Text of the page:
New York City public schools keep some COVID protocols ahead of new school year

The DOE will no longer randomly test students for COVID-19 when the new school year begins

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Wednesday, August 17, 2022
NYC public schools keep some COVID protocols ahead of new school year
NYC public schools announced guidelines and that they will no longer randomly test students for COVID-19 when the school year begins.

NEW YORK (WABC) -- The CDC loosened its COVID guidelines, so students and teachers across the country will see some changes as they head back to school this year. And in New York City, schools will follow along with the exception of a few policies.

The New York City Department of Education will no longer randomly test students for COVID-19 when the new school year begins on September 8.

Instead, test kits will be sent home for students, parents, and teachers to use in the event they are exposed to the virus.

The department outlined its COVID-19 protocols Tuesday.

Students will no longer be required to submit a daily health screening form.

Masks are not required but are strongly recommended if and when there's exposure. And students and staff must wear masks when returning to school on the sixth through the 10th day after showing symptoms or testing positive.

Masks are also required when entering a medical office in a school or exhibiting coronavirus symptoms.

Many of the other COVID-19 protocols will remain in place.

Vaccination will still be required for all adults entering public school buildings. That means teachers will still have to be vaccinated, along with all contracted employees.

Any other adult that enters a building must show proof of at least one dose of vaccination.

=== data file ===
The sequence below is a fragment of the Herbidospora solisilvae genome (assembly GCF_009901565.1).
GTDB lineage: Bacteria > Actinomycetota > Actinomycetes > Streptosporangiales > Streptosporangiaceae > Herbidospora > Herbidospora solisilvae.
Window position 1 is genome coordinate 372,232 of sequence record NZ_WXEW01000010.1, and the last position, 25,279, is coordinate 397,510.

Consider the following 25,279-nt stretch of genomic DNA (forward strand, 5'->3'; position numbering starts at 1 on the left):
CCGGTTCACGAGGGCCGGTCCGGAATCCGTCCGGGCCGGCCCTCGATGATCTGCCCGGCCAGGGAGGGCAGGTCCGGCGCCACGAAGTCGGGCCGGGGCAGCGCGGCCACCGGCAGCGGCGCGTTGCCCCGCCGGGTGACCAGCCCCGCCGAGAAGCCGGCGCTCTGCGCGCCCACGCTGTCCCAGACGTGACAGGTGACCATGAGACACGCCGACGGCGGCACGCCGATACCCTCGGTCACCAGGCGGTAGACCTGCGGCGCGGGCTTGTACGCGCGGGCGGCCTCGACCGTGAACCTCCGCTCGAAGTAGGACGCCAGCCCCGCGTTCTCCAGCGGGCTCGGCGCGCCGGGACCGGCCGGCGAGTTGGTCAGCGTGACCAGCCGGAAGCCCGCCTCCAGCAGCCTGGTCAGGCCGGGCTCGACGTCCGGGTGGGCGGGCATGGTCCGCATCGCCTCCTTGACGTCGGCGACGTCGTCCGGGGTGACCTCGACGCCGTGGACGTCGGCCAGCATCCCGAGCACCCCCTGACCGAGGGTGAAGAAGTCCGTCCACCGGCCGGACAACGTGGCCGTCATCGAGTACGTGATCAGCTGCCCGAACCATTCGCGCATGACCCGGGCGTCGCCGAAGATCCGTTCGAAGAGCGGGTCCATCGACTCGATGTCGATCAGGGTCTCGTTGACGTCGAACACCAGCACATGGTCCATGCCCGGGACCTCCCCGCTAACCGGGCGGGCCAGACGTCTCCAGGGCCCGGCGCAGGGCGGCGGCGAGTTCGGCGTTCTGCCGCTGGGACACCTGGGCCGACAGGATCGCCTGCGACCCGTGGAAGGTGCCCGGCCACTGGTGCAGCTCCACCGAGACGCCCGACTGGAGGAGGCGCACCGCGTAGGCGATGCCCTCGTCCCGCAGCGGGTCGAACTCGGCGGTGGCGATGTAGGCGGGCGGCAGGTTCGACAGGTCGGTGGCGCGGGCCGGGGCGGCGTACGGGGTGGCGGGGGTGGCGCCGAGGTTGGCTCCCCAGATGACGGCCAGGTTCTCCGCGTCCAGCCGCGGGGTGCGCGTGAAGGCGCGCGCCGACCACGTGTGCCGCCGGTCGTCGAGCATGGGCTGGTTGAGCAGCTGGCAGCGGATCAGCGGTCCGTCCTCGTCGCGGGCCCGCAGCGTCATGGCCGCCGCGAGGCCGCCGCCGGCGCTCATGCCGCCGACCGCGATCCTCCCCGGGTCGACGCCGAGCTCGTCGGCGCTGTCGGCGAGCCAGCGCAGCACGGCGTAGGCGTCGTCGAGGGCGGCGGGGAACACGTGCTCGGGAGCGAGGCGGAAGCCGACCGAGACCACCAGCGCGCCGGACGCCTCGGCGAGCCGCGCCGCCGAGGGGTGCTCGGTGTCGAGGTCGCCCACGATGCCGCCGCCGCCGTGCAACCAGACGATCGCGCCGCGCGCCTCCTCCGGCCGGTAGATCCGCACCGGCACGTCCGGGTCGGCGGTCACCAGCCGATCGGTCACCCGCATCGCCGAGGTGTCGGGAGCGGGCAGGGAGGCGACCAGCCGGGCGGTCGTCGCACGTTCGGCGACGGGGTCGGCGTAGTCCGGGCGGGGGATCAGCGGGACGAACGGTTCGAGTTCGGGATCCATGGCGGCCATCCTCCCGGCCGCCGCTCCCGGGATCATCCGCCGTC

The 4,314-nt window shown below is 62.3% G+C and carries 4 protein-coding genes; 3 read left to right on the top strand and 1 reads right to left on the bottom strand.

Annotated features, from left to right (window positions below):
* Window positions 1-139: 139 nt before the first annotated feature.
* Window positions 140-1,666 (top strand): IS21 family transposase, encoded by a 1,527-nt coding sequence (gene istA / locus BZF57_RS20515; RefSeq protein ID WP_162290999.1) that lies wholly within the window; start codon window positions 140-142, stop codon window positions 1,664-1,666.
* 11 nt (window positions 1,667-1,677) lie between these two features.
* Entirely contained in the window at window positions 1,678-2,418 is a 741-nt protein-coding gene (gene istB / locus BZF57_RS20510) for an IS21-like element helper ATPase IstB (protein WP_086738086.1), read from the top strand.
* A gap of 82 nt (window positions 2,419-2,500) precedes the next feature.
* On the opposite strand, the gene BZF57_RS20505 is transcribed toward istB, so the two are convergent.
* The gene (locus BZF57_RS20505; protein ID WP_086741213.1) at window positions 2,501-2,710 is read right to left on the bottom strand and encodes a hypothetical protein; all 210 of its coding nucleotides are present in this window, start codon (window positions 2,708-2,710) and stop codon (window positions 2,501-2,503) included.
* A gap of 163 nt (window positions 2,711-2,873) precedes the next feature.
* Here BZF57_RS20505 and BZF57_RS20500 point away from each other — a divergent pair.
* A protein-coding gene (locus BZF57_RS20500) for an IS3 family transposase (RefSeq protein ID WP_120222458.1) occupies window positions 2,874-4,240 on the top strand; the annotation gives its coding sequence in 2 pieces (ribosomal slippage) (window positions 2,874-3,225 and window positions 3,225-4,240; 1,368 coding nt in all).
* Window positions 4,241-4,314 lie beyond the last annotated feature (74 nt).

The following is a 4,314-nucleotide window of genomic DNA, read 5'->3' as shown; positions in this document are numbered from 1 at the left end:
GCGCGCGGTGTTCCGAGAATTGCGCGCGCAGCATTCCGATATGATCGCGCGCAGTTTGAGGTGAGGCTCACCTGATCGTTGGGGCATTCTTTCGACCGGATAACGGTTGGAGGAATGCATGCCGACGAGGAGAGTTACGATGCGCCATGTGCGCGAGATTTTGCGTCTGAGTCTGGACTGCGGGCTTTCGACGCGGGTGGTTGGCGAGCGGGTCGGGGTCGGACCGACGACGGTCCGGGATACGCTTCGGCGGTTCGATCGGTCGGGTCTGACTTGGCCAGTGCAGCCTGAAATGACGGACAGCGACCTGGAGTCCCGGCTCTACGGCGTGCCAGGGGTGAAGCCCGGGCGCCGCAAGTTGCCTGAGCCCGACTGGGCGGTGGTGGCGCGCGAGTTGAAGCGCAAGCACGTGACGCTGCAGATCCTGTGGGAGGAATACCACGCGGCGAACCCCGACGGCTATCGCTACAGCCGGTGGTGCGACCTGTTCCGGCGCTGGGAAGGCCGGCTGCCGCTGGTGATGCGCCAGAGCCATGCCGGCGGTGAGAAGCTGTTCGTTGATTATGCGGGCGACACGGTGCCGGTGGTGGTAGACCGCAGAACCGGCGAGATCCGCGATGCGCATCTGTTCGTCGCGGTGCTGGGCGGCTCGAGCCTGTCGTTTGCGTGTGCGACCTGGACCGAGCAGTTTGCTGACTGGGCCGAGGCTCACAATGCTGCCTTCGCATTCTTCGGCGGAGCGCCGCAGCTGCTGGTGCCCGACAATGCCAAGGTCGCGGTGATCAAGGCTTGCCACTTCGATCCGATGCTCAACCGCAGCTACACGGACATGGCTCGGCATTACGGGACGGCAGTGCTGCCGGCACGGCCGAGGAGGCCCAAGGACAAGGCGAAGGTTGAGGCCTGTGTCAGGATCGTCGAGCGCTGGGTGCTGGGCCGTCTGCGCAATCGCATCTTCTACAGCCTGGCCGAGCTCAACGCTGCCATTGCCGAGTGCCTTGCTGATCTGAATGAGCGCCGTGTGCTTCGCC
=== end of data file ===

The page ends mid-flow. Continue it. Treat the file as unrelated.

Students will still not need to be vaccinated to attend classes, but will once again need to show proof of vaccination to participate in extracurricular activities, including high-risk PSAL sports.

Dr. Sallie Permar is a pediatrician from Weill Cornell and is unaffiliated with the city. She agrees with the changes of targeted testing over random testing.

She added that the two measures the city has dropped were the least valuable against COVID.

"We don't have a record showing that they were effective in preventing disease or preventing spread," Dr. Permar said. "And so if it's not something that highly valuable, we shouldn't spend extra effort or time on it."

However, not everyone agrees with the decision to drop the random testing.

"I think it's a bit irresponsible to do away with the random testing because there are kids that are gonna play, they're gonna interact with one another," Darell Hunt said, whose 4-year-old is heading into Pre-K. "I am for science and information so I think it's a bit reckless to do away with some of the random testing."

A spokesperson with the teachers' union released the following statement:

"As COVID changes as a disease, our responses also have to evolve," it read. "While the distribution of at-home tests has been reduced, the DOE has assured us that additional at-home tests will be available for any schools that need them. We also urge parents to make sure that they and all eligible children receive vaccines and boosters."

Click here for more on the DOE's Fall 2022 COVID-19 guidance.

RELATED | New Jersey ends COVID-19 testing requirement for unvaccinated school, day care workers

New Jersey has lifted the requirement that unvaccinated workers in school districts and child care settings undergo routine COVID-19 testing. Darla Miles has the story.


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